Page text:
red sparkly shoes

          Last week, my 4-year-old daughter, Lexie, and I went shopping at Meijer.  While we were in the checkout lane, something happened that deeply touched my soul.  I have not been able to stop thinking about it.  So, although it doesn’t have anything to do with horses, I thought I would share it here.  It does have something to do with connection, though.

          The lady in front of us appeared to be helping the elderly gentleman ahead of her with his grocery purchase as she also took care of unloading her cart.  She seemed to have a lot to be in charge of.

          There were a couple items behind the divider stick that you place in between the grocery orders, so I was waiting to unload our cart.  As we were waiting, Lexie and I were playing a game where she went around the cart, and my arms were the drawbridge.  This was just something to amuse her while we waited in line.  So, we were absorbed in our activity when the lady in front of us apologized profusely for her items being on the wrong side of the divider.  I told her that was absolutely not a problem, and began to unload our stuff.

          As Lexie was “helping” me, the lady turned to me and asked me what my daughter’s name was.  I told her, and she said, “Lexie, my daughter used to have red sparkly shoes just like yours.  They are so pretty!”  Lexie told her thank you, and went back to putting our groceries on the checkout lane.  This is something that she loves to do, and kept her attention while the lady and I shared red sparkly shoes stories.  Her daughter had to have replacement pairs bought from Target, and I shared that Lexie’s started out as part of her Cinderella Halloween costume, but now were everyday attire.

          I turned to monitor what was happening with our cart, when the lady turned back around to me.  “I know this is going to sound odd,”  she said.  “But, would you please take this $5 and buy Lexie something special for her Easter basket.”.  She was handing me a five dollar bill, which I hesitated to take at first.  Then, she said, “Please.  I lost my daughter to brain cancer.”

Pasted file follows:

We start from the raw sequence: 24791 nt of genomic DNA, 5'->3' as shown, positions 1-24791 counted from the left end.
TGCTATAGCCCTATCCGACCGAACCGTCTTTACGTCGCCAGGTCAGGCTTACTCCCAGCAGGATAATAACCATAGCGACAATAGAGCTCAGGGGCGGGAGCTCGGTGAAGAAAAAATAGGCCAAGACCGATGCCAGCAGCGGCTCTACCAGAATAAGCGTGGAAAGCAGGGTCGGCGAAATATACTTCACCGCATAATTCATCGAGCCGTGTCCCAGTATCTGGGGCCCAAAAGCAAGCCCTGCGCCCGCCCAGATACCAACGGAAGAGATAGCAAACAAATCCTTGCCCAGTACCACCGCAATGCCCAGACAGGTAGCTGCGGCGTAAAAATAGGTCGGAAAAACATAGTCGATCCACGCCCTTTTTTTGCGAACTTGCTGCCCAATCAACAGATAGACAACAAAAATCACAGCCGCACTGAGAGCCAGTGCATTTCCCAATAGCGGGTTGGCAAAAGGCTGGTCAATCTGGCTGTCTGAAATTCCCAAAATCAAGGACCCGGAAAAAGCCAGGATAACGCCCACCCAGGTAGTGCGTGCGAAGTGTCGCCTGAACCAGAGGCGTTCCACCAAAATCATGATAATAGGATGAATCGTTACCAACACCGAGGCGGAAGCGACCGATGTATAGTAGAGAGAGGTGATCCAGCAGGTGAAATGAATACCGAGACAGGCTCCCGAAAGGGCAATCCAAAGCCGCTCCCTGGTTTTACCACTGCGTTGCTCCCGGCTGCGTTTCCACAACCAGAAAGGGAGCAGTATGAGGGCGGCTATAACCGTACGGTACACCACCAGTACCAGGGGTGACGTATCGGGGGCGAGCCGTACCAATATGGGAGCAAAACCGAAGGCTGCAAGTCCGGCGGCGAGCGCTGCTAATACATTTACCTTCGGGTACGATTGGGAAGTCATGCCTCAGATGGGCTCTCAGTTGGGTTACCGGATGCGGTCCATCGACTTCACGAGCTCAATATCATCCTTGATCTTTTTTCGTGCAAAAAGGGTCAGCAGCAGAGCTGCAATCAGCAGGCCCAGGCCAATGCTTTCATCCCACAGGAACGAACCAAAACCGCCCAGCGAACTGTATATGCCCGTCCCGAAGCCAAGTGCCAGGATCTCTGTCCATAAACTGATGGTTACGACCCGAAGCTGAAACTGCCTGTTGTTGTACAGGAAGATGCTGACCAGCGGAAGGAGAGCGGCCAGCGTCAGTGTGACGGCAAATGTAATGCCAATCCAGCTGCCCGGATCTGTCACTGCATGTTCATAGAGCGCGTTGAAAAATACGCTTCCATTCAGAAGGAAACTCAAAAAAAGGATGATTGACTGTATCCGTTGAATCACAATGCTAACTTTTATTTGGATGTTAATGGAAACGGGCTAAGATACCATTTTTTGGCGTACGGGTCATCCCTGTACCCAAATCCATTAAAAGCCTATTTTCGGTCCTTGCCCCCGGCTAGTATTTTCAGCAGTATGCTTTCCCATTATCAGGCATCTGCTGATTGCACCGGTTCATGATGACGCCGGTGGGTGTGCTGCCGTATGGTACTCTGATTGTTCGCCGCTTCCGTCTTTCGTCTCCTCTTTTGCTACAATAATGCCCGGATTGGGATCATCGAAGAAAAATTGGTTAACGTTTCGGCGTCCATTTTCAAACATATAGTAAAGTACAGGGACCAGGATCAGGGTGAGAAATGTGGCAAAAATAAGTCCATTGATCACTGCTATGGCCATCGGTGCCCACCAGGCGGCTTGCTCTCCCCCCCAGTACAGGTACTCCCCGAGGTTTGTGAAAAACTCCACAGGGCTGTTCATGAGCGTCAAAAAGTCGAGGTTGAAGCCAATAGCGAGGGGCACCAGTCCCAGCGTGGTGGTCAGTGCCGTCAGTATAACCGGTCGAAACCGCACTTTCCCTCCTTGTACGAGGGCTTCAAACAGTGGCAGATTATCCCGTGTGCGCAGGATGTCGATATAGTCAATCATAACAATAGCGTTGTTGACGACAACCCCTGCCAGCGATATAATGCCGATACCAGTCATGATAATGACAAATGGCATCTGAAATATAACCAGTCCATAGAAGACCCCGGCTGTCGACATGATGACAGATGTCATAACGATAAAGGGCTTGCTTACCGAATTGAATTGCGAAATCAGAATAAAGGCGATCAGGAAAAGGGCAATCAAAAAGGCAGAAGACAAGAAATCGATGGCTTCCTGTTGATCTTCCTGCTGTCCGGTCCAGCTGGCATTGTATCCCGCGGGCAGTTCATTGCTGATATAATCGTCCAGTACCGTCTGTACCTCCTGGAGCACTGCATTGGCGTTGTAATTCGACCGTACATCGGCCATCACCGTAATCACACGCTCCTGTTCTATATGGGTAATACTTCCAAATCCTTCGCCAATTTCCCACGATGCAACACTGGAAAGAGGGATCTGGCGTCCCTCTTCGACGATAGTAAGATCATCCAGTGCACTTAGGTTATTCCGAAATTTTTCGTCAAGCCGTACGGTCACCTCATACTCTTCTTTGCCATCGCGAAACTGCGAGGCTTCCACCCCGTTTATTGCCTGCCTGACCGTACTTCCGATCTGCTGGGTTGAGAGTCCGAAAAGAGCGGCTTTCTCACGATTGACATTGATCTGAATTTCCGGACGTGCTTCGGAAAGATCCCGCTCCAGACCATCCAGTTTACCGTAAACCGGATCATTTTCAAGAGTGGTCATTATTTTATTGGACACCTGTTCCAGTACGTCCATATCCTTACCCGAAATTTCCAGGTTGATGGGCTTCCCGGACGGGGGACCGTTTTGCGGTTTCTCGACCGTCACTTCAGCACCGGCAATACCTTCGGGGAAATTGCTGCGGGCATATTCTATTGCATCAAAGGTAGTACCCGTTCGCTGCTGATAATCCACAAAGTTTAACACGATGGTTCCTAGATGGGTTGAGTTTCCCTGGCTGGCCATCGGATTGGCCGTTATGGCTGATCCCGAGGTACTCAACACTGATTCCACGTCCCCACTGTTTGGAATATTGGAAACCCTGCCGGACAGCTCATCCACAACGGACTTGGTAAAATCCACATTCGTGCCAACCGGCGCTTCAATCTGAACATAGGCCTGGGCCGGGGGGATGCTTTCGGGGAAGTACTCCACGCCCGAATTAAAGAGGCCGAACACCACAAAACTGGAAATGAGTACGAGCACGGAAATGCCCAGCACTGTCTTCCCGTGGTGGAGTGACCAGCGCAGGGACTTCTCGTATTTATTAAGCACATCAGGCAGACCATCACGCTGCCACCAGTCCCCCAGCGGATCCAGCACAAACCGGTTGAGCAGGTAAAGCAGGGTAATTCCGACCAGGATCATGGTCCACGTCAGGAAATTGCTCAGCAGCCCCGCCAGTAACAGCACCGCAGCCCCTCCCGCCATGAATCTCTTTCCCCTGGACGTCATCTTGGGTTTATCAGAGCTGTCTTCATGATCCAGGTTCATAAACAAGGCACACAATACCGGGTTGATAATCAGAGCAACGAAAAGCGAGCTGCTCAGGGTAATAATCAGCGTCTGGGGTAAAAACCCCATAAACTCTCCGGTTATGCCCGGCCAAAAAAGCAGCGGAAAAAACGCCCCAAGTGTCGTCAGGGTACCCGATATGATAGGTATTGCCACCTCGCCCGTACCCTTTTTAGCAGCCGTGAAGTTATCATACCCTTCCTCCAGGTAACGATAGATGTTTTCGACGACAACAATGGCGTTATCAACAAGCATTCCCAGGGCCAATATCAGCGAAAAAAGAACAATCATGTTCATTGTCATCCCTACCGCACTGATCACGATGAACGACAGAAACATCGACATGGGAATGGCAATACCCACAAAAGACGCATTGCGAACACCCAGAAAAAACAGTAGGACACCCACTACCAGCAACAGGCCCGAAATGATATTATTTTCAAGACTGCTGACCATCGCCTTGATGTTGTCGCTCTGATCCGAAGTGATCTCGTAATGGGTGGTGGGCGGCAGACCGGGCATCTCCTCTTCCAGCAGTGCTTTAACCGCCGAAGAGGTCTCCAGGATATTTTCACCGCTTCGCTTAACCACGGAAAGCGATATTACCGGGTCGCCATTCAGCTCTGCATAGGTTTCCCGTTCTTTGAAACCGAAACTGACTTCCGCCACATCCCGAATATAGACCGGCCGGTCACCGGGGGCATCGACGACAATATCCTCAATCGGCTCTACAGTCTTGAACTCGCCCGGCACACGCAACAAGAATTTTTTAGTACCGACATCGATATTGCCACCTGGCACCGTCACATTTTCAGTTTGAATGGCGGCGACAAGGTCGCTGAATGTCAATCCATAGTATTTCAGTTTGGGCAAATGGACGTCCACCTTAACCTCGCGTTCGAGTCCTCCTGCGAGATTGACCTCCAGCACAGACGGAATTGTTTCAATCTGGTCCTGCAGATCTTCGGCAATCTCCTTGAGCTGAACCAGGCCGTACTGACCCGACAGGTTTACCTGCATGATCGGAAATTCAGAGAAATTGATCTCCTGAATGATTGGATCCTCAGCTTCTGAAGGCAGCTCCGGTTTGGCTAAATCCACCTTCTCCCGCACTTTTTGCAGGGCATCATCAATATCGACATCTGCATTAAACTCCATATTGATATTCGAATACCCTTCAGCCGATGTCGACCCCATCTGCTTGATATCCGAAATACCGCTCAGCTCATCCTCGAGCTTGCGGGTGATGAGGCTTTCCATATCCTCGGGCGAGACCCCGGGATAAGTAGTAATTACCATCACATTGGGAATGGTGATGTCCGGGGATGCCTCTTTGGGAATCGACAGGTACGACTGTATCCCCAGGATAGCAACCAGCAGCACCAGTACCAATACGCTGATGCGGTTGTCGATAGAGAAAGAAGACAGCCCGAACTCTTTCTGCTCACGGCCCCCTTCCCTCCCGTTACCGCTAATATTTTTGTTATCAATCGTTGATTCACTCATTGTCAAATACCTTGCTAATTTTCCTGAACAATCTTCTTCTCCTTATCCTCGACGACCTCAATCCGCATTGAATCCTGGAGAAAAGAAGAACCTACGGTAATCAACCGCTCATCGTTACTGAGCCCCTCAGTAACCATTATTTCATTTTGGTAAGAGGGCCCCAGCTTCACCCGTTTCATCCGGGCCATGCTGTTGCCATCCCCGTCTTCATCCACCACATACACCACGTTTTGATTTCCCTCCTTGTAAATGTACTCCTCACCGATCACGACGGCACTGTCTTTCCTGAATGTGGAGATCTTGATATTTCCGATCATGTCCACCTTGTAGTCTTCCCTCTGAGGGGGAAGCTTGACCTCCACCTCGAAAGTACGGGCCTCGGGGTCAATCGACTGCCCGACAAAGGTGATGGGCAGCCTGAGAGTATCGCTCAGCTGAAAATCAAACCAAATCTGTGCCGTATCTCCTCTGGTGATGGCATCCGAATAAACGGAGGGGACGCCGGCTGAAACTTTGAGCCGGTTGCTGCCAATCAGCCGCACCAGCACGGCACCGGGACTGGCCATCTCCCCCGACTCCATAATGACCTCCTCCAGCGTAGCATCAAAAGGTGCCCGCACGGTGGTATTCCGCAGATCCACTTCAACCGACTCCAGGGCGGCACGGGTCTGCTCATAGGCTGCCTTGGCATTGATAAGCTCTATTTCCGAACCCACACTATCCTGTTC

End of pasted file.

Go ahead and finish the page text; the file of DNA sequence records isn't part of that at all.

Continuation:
I stood there reeling from the information, and then managed to reach out and take her gift.  I can’t even describe the emotions that I was experiencing, and the compassion I had for this mother.  A million questions flitted through my mind, but I didn’t ask them for fear of opening up a wound when the timing was not right.  When I could finally speak again, I quietly asked her what was something that her daughter would have loved to have in her Easter basket.  “Bubbles,” she whispered with a smile.  We spoke softly so as not to let Lexie hear we were talking about Easter Baskets.

          As the lady turned to leave, I touched her shoulder so that she would turn around.  “I know that this may sound odd,”  I said, “and I would really like to hug you.”  We shared a hug, and then she was gone, and the attendant was greeting me and asking if I had any coupons or bottle returns.

          As the groceries were being rung up, I knelt down and hugged Lexie.  The encounter with this special lady left me feeling quite shifted and emotional.  The feeling stayed with me, in fact, it hasn’t completely gone away yet.

          The next morning, as I was getting Lexie some breakfast, and straightening up in the kitchen, she asked me if we had any bubbles.  I got chills when I heard her request.  I went down into the basement, and, luckily, found a bottle stored down there.  I brought it up and poured some of it into something smaller and got her situated with the wand.  Yes, I am one of those mothers.  I let her blow bubbles in the house.

          I found it interesting that she asked for the bubbles the next morning, and not right after we left Meijer the day before.  That made me think that she really hadn’t heard any of the interaction I had with the lady about her daughter’s favorite Easter gift.  And, Lexie went through that whole bottle of bubbles that day.  As if she had a friend blowing them with her……